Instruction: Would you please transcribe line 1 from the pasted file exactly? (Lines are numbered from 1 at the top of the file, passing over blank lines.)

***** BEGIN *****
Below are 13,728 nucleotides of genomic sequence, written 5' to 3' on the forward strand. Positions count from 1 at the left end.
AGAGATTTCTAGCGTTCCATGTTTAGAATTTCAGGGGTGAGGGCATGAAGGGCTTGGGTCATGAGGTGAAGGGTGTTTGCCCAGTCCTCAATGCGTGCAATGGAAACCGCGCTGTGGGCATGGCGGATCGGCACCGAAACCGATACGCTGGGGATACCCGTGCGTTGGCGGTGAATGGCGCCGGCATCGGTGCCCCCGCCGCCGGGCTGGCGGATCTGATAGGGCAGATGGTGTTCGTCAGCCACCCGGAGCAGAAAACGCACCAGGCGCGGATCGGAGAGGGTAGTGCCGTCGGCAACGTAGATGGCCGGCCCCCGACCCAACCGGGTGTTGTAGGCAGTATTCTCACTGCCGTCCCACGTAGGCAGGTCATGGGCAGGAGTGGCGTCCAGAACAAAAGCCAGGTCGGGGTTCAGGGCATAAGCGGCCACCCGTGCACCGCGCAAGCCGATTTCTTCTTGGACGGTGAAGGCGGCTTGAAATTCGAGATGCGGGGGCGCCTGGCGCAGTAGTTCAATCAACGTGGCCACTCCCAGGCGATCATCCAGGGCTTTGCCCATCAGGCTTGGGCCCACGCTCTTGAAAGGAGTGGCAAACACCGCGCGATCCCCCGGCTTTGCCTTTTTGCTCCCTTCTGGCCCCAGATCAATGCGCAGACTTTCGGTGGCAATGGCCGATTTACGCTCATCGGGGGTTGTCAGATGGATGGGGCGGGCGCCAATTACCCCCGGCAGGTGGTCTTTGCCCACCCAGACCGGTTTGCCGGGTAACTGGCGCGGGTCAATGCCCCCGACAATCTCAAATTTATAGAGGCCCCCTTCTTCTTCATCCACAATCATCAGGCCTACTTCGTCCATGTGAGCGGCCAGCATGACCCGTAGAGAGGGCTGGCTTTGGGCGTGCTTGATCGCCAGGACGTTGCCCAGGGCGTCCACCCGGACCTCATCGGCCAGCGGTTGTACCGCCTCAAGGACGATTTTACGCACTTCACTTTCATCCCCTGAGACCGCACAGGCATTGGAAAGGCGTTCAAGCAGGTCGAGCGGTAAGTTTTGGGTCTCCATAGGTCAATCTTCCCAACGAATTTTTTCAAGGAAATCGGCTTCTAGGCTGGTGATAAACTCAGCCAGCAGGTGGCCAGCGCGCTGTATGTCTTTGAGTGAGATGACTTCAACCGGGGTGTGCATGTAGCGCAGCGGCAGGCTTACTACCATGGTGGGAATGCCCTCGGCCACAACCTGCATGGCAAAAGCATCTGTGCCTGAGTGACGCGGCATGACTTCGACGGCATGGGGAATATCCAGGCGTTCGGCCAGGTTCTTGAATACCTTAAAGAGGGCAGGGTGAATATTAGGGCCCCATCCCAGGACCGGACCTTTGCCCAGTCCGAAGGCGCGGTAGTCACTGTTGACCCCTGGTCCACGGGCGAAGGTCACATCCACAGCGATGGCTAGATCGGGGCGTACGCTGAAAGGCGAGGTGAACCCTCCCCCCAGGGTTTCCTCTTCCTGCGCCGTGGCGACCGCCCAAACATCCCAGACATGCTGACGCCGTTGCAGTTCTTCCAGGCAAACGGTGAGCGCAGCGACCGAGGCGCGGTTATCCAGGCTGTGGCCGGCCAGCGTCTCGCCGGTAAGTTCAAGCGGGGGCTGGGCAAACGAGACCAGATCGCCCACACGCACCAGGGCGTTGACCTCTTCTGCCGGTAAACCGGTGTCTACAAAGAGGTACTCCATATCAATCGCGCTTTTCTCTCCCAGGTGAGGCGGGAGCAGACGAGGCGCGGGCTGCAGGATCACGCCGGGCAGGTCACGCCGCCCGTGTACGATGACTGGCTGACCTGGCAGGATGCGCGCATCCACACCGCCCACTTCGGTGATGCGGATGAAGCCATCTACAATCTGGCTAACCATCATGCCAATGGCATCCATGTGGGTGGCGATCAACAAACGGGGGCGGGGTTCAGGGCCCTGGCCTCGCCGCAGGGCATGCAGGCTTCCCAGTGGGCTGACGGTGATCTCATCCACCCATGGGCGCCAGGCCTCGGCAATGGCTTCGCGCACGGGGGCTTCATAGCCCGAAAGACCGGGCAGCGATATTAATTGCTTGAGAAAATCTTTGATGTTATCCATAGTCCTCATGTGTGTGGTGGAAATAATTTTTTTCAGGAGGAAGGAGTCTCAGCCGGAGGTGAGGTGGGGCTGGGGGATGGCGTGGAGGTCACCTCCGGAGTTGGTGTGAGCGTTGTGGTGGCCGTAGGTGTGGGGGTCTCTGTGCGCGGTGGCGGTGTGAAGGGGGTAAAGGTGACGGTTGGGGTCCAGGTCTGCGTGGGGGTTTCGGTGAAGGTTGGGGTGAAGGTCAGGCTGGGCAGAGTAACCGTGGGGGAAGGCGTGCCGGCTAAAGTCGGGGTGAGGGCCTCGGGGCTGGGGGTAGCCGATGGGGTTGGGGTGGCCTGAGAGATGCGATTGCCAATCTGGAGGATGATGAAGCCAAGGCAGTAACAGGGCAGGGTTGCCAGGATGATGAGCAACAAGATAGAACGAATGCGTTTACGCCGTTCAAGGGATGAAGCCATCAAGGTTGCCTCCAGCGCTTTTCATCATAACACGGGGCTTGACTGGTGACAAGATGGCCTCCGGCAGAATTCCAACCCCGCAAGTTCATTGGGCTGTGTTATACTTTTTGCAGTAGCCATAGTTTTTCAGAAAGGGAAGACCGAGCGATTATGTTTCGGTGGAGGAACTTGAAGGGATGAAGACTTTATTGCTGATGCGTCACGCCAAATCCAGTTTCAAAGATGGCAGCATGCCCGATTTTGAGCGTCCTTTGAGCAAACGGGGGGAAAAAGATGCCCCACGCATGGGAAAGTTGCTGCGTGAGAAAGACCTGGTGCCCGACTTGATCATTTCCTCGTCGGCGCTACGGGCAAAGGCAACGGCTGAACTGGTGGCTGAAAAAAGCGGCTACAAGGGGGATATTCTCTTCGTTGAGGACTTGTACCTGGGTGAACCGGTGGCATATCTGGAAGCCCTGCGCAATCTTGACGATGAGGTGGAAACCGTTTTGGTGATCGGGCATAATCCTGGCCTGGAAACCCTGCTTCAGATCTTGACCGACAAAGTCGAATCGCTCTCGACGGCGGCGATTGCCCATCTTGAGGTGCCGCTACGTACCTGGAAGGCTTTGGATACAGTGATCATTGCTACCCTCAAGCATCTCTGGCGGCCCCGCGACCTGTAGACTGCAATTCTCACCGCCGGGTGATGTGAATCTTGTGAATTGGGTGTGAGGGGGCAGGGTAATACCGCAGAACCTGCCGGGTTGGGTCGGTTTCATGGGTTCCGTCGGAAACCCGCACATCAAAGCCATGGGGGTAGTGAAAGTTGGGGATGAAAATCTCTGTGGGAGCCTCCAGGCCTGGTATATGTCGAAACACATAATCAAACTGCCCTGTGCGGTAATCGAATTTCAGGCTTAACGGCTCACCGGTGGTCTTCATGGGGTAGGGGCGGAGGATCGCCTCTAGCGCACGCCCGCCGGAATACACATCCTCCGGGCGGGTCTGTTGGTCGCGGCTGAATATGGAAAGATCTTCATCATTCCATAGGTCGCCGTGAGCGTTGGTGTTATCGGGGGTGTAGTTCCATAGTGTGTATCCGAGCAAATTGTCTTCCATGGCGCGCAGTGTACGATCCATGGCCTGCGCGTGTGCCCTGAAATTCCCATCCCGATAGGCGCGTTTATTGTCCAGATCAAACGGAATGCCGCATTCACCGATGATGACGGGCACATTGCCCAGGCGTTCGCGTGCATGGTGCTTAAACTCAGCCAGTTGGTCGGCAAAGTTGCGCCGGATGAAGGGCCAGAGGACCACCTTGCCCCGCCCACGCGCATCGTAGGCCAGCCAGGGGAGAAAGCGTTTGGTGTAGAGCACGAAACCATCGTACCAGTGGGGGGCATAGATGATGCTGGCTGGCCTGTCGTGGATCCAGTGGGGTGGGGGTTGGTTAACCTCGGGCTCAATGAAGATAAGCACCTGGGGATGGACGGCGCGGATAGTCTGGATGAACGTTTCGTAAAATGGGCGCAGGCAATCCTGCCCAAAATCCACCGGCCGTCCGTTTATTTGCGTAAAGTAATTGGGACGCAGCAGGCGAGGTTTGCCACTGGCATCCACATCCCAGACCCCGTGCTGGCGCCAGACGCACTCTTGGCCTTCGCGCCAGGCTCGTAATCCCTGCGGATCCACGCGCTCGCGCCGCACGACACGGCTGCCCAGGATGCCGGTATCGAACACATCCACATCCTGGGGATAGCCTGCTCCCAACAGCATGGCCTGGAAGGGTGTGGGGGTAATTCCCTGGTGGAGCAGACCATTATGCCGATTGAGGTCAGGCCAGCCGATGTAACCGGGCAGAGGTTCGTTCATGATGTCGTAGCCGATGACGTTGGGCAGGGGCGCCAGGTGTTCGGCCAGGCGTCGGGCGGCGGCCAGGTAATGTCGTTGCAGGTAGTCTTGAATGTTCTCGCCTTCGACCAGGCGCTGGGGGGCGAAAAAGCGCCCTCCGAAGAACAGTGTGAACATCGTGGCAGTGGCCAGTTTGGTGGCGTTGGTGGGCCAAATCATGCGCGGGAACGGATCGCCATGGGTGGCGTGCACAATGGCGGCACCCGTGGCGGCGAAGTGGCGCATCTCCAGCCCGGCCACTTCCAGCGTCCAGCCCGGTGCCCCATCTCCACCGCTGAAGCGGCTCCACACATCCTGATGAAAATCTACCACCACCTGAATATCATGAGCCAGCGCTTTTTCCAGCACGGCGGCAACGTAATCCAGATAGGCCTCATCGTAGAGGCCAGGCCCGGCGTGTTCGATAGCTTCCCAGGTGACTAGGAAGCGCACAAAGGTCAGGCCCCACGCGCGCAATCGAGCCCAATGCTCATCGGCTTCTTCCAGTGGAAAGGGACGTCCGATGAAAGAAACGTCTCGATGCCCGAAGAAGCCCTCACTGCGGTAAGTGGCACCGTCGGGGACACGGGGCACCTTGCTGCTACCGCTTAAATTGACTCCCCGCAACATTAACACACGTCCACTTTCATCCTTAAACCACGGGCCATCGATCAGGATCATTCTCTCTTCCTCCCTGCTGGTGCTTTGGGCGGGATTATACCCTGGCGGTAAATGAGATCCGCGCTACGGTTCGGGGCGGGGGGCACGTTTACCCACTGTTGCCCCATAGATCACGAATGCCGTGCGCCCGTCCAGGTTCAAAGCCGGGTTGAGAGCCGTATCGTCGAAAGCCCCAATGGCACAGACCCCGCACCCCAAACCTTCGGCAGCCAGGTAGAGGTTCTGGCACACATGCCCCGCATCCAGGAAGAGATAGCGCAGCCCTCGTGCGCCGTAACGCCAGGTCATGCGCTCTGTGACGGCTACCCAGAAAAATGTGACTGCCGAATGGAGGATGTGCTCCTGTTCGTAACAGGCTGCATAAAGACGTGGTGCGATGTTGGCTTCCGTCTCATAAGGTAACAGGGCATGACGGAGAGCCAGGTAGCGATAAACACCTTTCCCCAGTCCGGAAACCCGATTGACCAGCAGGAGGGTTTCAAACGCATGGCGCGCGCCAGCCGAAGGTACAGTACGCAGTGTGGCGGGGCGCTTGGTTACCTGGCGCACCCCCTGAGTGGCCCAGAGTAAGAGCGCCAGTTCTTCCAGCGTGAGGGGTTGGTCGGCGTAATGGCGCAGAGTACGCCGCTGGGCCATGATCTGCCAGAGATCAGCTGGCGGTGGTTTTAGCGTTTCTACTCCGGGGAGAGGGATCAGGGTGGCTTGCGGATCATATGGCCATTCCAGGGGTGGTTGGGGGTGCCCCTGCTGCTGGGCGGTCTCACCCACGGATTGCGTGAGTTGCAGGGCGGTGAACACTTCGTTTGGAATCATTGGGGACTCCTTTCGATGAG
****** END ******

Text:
Below are 13,728 nucleotides of genomic sequence, written 5' to 3' on the forward strand. Positions count from 1 at the left end.